Fitbit sued Jawbone, its rival, alleging infringement of three patents directed to preparing wearable activity trackers with client and/or server computers, whereupon Jawbone unsuccessfully brought a Rule 12 motion to dismiss alleging patent-ineligible subject matter. Fitbit, Inc. v. AliphCom, No. 15-cv-04073-EJD (N.D. Cal. Feb 9, 2017.) The asserted patents were U.S. Patent Nos. 9,026,053, 9,106,307, and 9,048,923; “[a]ll of the asserted claims recite a method or system for pairing that involves three discrete entities: a portable monitoring device, a ‘client,’ and a ‘server.’” Skirting the question of whether claims were directed to a patent-ineligible abstract idea, the court found that the claims recite an inventive combination of elements.
The court discussed claim 1 of the ’053 patent, which you can find here, as representative. Jawbone alleged that “the asserted claims are directed to the abstract ideas of ‘identifying and validating electronic device’ through ‘minimal user interaction.’” Fitbit’s counter was “that the claims are directed to a narrow improvement in device pairing that is specific to portable monitoring devices.”
The court agreed that “Jawbone’s characterization of the claims sweeps to broad,” because Fitbit’s “claims do not recite any process for connecting to devices, but a specific one.” Further, “the steps of the asserted claims are all relatively simple actions that could be performed manually, and their description is largely functional.” Nonetheless, whether the claims were drawn to nothing more than the admittedly abstract idea of device pairing was a question the court deferred.
Concerning the second prong of the Alice/Mayo test, “the Court agree[d] with jawbone that none of the claim elements, assessed individually, provide an inventive concept.” However, alluding to the fact that the court was confronted with the patent-eligibility question at the pleading stage, the court agreed “with Fitbit that the ordered combination of claim elements, interpreted in the light most favorable to Fitbit, contains inventive concepts.”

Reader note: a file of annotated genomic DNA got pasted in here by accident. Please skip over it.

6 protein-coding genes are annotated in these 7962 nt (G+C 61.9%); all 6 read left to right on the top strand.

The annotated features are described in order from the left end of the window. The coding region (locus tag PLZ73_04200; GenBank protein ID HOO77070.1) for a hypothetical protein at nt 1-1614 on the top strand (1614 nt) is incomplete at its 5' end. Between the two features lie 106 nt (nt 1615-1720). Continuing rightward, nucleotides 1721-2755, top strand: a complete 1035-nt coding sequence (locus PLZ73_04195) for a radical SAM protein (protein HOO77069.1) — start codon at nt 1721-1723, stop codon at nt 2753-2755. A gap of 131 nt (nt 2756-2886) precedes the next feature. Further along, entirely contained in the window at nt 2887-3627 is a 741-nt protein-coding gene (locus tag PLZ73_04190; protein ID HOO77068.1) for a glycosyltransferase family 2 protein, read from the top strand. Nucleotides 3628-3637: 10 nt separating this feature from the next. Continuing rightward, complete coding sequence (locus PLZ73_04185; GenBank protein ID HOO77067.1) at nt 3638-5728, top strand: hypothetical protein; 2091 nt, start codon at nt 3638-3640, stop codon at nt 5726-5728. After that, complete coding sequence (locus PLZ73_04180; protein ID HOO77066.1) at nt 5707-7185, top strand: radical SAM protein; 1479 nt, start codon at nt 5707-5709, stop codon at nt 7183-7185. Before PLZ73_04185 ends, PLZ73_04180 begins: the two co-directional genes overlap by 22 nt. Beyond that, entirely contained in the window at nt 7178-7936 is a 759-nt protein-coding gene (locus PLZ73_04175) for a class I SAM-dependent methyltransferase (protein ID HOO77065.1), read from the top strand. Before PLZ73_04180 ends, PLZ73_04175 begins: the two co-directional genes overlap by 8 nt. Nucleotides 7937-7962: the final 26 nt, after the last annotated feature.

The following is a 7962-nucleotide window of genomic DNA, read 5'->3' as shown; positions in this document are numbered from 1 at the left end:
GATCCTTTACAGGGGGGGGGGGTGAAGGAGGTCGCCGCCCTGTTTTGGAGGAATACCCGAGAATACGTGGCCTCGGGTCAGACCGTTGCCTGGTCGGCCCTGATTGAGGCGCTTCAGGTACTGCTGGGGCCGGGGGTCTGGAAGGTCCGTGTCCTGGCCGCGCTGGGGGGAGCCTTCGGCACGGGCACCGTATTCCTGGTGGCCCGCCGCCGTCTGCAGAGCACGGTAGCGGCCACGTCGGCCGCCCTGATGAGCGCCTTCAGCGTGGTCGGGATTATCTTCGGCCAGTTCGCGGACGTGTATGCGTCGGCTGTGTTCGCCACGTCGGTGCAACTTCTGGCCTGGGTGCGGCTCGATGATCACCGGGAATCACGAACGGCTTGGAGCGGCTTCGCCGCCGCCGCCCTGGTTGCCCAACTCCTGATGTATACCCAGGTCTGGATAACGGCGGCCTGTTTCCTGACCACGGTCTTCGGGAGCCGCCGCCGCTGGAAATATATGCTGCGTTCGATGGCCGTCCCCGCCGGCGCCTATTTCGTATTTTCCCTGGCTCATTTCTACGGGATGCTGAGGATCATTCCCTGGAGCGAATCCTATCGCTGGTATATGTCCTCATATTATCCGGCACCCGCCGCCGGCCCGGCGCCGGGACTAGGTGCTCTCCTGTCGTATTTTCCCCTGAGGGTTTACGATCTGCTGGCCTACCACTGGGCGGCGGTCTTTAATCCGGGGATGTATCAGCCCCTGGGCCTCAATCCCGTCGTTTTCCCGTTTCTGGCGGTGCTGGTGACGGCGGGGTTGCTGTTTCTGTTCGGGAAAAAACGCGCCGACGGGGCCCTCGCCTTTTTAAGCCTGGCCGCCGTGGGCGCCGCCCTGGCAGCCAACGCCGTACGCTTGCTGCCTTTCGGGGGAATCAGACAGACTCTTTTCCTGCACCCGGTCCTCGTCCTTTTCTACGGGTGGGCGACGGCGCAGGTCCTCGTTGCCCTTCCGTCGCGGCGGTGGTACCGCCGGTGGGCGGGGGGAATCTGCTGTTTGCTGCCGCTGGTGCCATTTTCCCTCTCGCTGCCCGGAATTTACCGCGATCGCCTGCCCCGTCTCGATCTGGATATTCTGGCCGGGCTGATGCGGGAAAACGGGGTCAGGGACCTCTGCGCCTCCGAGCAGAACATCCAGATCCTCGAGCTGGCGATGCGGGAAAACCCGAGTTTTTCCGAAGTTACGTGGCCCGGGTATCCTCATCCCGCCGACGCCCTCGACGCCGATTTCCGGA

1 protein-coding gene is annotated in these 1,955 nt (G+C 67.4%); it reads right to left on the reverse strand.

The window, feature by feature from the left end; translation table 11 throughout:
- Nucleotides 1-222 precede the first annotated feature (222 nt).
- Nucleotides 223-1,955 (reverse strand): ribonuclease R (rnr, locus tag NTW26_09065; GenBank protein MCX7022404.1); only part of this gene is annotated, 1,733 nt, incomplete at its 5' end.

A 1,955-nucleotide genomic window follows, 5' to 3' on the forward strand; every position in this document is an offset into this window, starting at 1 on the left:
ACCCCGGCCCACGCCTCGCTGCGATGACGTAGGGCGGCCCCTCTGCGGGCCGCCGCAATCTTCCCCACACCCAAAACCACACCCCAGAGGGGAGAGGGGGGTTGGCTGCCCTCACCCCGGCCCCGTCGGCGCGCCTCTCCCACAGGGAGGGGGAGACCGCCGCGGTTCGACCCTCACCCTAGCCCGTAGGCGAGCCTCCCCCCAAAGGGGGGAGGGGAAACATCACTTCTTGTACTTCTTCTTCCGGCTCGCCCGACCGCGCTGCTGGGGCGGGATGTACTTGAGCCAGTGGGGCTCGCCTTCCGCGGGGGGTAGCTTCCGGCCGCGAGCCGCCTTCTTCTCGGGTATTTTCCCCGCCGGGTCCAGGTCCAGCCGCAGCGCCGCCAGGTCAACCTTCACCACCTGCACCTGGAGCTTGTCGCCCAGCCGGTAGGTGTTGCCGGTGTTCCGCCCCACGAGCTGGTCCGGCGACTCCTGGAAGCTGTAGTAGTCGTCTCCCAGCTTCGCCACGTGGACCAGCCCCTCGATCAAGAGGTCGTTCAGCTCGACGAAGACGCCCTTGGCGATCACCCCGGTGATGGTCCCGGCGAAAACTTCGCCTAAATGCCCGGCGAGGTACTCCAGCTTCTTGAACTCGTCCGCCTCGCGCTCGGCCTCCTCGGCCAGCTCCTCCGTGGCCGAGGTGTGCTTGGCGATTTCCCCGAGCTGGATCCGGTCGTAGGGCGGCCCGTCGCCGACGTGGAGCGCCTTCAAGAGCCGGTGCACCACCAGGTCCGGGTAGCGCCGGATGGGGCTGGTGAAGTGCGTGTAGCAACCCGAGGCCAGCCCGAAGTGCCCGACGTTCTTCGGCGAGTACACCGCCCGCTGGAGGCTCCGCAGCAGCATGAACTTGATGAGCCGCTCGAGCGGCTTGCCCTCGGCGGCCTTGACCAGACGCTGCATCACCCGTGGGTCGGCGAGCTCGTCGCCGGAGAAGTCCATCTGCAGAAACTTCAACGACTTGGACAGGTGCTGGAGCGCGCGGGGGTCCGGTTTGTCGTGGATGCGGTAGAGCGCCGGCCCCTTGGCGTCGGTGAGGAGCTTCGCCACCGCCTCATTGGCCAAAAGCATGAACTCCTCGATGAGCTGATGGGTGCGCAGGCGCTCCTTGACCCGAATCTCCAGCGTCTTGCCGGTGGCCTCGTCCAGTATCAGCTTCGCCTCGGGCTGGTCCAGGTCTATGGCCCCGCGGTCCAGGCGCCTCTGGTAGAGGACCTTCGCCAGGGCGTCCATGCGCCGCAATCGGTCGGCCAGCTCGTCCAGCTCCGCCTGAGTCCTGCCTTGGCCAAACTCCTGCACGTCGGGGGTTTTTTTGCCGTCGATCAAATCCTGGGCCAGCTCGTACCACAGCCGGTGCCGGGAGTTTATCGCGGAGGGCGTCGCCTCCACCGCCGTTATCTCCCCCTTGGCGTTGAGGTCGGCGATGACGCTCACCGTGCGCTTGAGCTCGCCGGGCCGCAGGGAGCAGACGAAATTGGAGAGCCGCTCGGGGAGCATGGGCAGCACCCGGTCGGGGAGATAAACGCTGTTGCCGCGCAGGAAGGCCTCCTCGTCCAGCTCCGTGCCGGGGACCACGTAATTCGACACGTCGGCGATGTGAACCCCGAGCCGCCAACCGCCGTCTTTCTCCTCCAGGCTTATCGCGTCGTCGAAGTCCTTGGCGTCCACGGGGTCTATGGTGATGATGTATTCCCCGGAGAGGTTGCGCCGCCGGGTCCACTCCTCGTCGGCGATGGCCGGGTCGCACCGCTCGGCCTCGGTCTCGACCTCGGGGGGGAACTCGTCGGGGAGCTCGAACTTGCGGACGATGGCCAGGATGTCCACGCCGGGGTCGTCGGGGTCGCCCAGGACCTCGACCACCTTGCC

Specifically, the court pointed to “the addition of tapping as the form of validation.” Even if a form of validation known in the art, tapping could nonetheless have “a transformative effect on the abstract idea and bring it within the realm of patentable subject matter.” The court also stated that “the use of a server as a part of the claimed pairing process supplies and inventive concept.”
Lessons for Practice
First, I should note that this case belies my recent observation that courts rarely separate the two prongs of the Alice/Mayo test. That is, this case is a bit unusual for the fact that the court explicitly relied on the inventive concept prong of the Alice test – and only on that second prong – in deciding the patent-eligibility question before it.
I will stand by my earlier observation, but this case does offer the good lesson that long claims – where you can argue that combining a lot of elements is an innovation that overcomes an abstract idea – may stand a better chance surviving Section 101 challenges than short claims. A second lesson is one often-noted in this blog, that the procedural stage of a case matters when a patent-eligibility question is presented. Here, the court was pretty clear that it was going to give Fitbit’s patents the benefit of the doubt at the Rule 12 stage – and it did so.